4 Ways to Deal with Narrative Summaries

Scenes and Narrative Summary

While I’m working on ideas for a new novel, I’m also spending a couple hours a day revising an old one. For this revision, my goal is to make sure each scene is working. Some of the feedback I’ve gotten is that there’s still a bit too much Telling-instead-of-Showing. Sigh.

I agree. After reading the first 50 pages, I’ve found a couple muddy scenes and a couple long passages of narrative summary. So, what is narrative summary and when is it okay to use it? That’s what I’m struggling with this week.

Choosing the Right Scenes

PigsNarrative summary. It is impossible to Show-don’t-Tell everything that happens in a story, it’s a matter of choosing where to zoom in. For example, the story of the 3 Little Pigs might include these scenes:

  • Mom and Dad meeting
  • Mom and Dad having that special moment
  • Mom finding out she’s expecting
  • The Delivery
  • Multiple scenes from raising those Darling Pigs
  • Decision Time: Should they send out DPs into the world or not?
  • Telling the Pigs it’s time to grow up and leave home
  • Pigs resisting change/excited about change
  • Pigs walking out the front door
  • Pigs scared of the Big Wide World
  • Pigs meeting a Straw Peddlar
  • and so on

What scenes do we choose to tell in detail and why those scenes?
The rest of it, we summarize or omit. Most tales of the 3 Little Pigs starts with the parents explaining that it’s time to move on. But you could back up and tell more. You could Show-Don’t-Tell those pigs in a fascinating scene in the kitchen right before Dad announces their adulthood. It could be a scene of characterization, Showing the relationship among the brothers, their attitudes toward Mom and Dad and the BWWorld and the Big Bad Wolf. It would be a great scene, setting up the action to come and foreshadowing their reactions.

But do we need it? Probably not. Certainly, the folk/fairy tale genre leaves it out because it mostly cares about roles in life, not full characterization.

Narrative summary: In The Scene Book, Sandra Scofield defines narrative summary like this:

“. . . that part of a story in which the author tells the reader what happened in a compressed form. Such a passage may summarize a day, a week, a season, a year, or whatever. Narrative summary is especially common in novels, when the author wants to cover a great deal of time economically. . .”

4 Ways to Deal with Narrative Summary

My story is a quest, with the characters embarking on a journey. I sure don’t want to cover the daily tedium of traveling, so I’ve used narrative summary. Appropriate. But too long. I have a couple options.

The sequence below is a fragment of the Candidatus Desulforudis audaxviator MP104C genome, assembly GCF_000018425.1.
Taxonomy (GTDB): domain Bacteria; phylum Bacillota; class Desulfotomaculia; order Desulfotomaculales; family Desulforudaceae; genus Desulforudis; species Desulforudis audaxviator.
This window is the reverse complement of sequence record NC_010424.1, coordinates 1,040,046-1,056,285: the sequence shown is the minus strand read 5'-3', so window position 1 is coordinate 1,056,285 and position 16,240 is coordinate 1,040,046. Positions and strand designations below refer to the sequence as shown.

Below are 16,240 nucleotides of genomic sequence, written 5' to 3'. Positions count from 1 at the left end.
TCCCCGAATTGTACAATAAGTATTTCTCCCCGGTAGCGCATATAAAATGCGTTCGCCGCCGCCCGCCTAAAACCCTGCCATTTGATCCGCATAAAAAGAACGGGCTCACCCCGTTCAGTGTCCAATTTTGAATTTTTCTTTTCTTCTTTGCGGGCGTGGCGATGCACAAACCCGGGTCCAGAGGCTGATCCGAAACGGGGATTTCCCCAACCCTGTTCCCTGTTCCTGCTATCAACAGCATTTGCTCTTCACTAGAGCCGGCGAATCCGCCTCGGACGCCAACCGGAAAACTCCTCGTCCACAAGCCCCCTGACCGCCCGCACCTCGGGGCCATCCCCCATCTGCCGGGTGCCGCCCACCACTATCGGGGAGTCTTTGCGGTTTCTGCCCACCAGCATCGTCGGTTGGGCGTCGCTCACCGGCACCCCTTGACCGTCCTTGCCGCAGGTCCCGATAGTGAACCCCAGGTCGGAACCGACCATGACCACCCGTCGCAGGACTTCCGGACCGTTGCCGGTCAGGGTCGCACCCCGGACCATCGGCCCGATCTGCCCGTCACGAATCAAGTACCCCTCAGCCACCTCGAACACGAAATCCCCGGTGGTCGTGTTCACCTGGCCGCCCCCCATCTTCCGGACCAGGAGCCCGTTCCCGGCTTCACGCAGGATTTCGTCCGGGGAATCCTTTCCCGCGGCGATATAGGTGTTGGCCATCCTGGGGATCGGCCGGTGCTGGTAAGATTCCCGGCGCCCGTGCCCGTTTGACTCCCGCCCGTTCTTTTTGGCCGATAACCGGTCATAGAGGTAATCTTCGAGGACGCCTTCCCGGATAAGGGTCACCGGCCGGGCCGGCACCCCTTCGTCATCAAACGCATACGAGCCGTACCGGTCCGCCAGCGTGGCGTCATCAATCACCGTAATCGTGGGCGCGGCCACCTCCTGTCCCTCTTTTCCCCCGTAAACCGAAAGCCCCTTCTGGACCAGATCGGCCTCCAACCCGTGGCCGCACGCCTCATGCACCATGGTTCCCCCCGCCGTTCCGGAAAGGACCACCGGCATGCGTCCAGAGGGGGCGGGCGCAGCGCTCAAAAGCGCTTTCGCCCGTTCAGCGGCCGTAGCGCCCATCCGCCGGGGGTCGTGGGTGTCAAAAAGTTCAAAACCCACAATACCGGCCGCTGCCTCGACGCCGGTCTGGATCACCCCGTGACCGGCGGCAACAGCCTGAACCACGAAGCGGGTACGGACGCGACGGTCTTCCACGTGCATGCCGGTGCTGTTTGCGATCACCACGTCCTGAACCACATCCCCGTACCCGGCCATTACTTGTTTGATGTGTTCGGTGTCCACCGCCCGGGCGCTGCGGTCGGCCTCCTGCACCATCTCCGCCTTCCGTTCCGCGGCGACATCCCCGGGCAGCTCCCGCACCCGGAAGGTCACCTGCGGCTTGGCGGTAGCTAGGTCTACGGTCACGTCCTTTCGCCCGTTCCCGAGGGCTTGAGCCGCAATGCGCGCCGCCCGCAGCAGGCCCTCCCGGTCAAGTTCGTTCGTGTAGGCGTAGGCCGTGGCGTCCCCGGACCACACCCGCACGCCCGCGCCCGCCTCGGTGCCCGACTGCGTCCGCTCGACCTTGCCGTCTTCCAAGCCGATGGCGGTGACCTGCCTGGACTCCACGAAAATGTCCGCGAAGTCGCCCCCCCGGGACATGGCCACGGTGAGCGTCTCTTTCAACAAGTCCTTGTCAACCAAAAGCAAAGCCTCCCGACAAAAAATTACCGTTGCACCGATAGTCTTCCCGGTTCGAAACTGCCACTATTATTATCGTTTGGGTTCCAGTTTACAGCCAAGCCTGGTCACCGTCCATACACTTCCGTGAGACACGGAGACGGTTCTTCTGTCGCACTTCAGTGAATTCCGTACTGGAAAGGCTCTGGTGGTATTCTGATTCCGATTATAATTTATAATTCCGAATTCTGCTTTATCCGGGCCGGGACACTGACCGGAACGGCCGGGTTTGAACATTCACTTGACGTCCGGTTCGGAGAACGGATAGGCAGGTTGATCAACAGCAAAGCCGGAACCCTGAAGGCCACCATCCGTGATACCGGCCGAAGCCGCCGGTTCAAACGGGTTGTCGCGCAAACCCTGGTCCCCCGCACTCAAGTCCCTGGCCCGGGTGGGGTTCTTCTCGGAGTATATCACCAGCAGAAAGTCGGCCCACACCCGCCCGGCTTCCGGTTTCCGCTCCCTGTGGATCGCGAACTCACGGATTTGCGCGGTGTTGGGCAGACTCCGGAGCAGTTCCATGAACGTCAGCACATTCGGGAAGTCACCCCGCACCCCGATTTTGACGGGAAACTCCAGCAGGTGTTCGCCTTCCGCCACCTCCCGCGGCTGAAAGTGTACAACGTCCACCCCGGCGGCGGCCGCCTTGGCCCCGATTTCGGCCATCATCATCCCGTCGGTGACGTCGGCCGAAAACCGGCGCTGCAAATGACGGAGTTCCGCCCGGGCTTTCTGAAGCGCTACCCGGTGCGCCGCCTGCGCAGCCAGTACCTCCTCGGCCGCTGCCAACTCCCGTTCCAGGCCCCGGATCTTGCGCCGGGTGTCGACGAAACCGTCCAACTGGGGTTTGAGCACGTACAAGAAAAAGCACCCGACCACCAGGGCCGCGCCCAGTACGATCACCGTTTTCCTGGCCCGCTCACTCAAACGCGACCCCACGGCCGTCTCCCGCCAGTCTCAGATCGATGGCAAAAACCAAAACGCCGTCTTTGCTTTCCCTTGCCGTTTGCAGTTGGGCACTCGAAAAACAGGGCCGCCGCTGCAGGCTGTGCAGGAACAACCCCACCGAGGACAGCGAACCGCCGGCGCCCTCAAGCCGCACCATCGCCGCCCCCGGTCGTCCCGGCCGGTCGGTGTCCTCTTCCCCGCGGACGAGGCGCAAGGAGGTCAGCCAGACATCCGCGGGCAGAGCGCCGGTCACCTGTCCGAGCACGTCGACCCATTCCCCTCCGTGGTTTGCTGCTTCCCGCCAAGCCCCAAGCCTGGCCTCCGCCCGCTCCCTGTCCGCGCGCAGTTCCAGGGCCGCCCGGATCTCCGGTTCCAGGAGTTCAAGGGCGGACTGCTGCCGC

1. Omit or Edit Narrative Summaries. I’ll be looking to cut the narrative summaries from a page and a half to a mere half-page or less. What is the most important parts to convey and how can I do that economically?
  2. Scene Cuts. http://www.darcypattison.com/revision/scene-11-scene-cuts/ I hope to find a couple places when I can just plain skip the summary and go straight to a new scene. It will mean some tricky transitions, but it should tighten the story and get rid of those clunky narrative summaries.
  3. Dramatic Narration–Punch Up the Narrative Summary. They aren’t all bad, you know. I expect to keep some of the summaries nearly intact. After all, I need the reader the FEEL as if they, too, are on a long journey. Too many rapid scene cuts will make the story choppy and make it feel shorter. It will be a balancing act. However, when I do keep them, I’ll try to infuse the summary with a bit more drama, adding a scrap of dialogue, a touch of description. It will still be a compressed summary, but it will feel more active; I’ll still need to work to get to the next scene quickly. But it will serve the purpose of bridging two scenes in an exciting way.
  4. Expand to a Full Scene. As I work through this revision, I may find a single sentence that really should be a full scene. There will need to be a compelling reason to expand it fully, but there will be multiple opportunities for this. For example, when the 3 Little Pigs meet the Straw Peddlar, it could be a full scene, taking up several pages, instead of the short scene we usually get.

5 responses to “4 Ways to Deal with Narrative Summaries”

  1. Thanks, Darcy, for the great post! It’s just what I needed to read today. Getting the right balance, saying enough without saying too much, that’s tricky. I struggle with that. The way you’ve explained the challenge is very helpful!

  2. […] “Zinc” happened when I had an idea to focus on writing stories about the people who were in the novel, because stories I could deal with. I could have also called these “chapters,” but chapters are different than stories, and what I didn’t know when I first started doing this was that looking at these people through the lens of the story gave me some freedom to pay attention to more concentrated moments and better developed scenes, which helped me deal with a problem in the novel manuscript—the problem of narrative summary. […]